Is he a terrorist? Is he linked to an Islamic extremist group? If he is linked, how could he be a member of the United States Military? How could he be right under our noses and no one know whether he was a terrorist planning an attack on those he knew and worked with? All these questions and more surface in the aftermath of the Foot Hood killings; questions that should be asked as part of our efforts to understand and do everything in our power to prevent future acts of violence from occurring.
The day after the Foot Hood incident, another attack unfolded in Orlando Florida; a case of workplace violence that ended tragically in death and injury, as well. Some of the same questions asked by the survivors asked at Fort Hood were asked in Orlando: Why did it happen? How could this happen? How could a person we know commit such a heinous and terrifying act?
The questions are natural. We want to know ‘why’ in order to prevent future violence from occurring. This is a noble, yet very difficult goal to achieve because most of us will never experience violence in our lives, breeding a complacent mindset that says: “It will never happen here!
“It will never happen here” are words we cannot afford to utter, yet they always seem to follow in the aftermath of a shooting. I have written much on the signs and signals of crime and danger and it’s an important topic to attempt to understand. Here I want to focus on the criminal and the terrorist: are there any differences in how they act? How are they motivated? What is their level of commitment? Does the difference really matter when it comes to stopping their actions?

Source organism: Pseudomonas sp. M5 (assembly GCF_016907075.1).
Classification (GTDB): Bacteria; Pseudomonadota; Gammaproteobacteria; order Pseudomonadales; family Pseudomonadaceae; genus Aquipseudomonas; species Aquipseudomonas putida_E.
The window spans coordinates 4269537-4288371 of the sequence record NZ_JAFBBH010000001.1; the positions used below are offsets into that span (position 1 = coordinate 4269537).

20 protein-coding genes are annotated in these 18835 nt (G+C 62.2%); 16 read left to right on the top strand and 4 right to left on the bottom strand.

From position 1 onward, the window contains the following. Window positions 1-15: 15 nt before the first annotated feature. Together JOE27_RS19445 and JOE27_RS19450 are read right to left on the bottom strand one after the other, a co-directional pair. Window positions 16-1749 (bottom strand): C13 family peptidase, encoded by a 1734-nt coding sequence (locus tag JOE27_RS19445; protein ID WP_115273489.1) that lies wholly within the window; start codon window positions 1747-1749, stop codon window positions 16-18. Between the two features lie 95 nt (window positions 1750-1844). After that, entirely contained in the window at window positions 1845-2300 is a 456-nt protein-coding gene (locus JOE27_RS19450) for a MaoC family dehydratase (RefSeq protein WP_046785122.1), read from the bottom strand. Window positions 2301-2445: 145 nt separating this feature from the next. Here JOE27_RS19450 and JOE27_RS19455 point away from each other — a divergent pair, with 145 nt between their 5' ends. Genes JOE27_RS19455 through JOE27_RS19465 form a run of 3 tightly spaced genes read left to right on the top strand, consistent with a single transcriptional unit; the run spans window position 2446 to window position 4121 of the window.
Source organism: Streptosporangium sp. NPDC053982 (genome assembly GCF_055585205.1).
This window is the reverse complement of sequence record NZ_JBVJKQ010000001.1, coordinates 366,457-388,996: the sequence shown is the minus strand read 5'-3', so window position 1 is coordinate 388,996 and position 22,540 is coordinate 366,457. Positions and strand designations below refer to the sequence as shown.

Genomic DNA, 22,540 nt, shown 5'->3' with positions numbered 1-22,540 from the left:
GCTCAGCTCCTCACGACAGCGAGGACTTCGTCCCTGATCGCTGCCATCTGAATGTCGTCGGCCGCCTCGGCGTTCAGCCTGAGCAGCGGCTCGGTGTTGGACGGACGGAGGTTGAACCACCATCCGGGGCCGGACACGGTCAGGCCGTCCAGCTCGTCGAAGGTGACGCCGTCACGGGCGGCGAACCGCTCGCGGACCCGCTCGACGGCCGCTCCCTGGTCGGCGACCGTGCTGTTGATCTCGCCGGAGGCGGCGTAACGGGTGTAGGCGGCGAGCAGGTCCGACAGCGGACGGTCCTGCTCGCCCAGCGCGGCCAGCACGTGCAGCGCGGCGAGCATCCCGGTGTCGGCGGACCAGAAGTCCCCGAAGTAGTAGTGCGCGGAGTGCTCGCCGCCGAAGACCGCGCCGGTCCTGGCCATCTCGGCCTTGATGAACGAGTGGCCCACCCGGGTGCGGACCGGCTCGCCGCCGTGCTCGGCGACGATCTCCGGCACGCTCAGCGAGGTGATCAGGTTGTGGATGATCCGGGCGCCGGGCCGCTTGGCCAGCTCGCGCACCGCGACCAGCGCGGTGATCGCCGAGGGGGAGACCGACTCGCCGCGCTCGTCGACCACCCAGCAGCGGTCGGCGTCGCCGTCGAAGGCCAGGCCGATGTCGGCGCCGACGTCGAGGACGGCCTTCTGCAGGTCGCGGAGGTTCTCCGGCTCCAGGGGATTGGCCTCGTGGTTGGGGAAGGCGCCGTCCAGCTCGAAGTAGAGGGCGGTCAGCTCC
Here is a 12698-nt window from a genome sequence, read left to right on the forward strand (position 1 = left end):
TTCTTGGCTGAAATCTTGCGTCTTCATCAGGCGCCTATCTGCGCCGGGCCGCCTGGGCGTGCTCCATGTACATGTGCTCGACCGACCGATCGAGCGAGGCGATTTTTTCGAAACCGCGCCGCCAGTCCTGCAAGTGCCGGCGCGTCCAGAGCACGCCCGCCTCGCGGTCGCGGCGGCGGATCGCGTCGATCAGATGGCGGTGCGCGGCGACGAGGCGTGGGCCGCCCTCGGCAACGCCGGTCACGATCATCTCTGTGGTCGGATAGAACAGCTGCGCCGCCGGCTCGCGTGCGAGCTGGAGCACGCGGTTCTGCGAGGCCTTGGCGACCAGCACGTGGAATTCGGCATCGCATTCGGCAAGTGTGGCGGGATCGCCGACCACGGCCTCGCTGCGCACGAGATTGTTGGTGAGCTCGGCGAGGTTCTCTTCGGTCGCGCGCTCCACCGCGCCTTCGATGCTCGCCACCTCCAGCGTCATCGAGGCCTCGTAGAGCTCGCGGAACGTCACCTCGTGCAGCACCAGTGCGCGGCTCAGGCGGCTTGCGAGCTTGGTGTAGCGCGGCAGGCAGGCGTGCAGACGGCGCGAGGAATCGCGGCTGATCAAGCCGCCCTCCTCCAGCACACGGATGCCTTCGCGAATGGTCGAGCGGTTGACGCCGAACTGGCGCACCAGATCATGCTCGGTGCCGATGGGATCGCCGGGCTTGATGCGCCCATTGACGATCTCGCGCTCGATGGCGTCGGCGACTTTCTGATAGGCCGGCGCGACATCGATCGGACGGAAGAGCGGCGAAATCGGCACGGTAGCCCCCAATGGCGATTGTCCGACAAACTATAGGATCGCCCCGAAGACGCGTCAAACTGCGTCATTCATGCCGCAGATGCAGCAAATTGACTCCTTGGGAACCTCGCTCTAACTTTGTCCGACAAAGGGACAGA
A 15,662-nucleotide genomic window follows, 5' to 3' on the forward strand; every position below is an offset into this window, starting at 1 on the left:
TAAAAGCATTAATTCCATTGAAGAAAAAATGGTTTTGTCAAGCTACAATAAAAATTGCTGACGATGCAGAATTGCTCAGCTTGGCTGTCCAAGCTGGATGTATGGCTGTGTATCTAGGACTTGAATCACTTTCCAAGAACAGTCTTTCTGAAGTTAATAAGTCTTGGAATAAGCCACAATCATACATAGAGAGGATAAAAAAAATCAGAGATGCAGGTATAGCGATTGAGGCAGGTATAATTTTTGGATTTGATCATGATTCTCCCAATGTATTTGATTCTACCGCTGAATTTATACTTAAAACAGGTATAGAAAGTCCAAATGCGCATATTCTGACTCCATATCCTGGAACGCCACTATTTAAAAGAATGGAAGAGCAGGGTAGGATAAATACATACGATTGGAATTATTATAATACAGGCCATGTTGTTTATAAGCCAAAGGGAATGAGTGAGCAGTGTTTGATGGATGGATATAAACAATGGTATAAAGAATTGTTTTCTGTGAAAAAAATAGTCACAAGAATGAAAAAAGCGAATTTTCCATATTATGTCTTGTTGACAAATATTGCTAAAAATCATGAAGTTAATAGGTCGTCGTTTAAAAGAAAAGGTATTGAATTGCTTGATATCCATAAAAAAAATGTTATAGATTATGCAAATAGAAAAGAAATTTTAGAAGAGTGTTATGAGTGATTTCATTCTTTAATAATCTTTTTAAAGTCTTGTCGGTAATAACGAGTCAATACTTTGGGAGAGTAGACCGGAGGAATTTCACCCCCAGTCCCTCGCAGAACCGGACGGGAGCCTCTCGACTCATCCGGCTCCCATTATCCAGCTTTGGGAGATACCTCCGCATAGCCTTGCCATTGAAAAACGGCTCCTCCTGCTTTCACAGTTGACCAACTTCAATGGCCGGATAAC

First let me say, I am a firm believer in Sun Tzu’s point: know your adversary. That stanza has stood the test of time and can make all the difference in the world when preparing to prevent violence and investigating in the aftermath. There is a second piece of the old Sun Tzu verse we seem to forget, and that is: “Know your enemy and KNOW YOURSELF and you will not lose in one hundred battles.” This is the powerful missing element that will allow us to stop these types of events from happening as they are unfolding, and better yet, prior to shots being fired. How? By understanding what makes a criminal or terrorist tick; by knowing the differences between the two; and how do those who would do us harm persevere, and how is that perseverance similar to how most good folks like ourselves strive to live our lives to the fullest, day in and day out, despite these tumultuous times?